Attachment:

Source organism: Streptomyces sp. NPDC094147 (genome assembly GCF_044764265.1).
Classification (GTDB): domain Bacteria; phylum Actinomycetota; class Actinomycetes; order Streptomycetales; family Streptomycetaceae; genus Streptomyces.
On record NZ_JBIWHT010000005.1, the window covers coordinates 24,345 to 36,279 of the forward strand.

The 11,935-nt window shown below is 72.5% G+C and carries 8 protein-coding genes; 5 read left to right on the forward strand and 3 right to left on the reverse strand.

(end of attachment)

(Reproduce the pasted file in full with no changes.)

Source organism: Streptomyces sp. NPDC094147 (genome assembly GCF_044764265.1).
Classification (GTDB): domain Bacteria; phylum Actinomycetota; class Actinomycetes; order Streptomycetales; family Streptomycetaceae; genus Streptomyces.
On record NZ_JBIWHT010000005.1, the window covers coordinates 24,345 to 36,279 of the forward strand.

The 11,935-nt window shown below is 72.5% G+C and carries 8 protein-coding genes; 5 read left to right on the forward strand and 3 right to left on the reverse strand.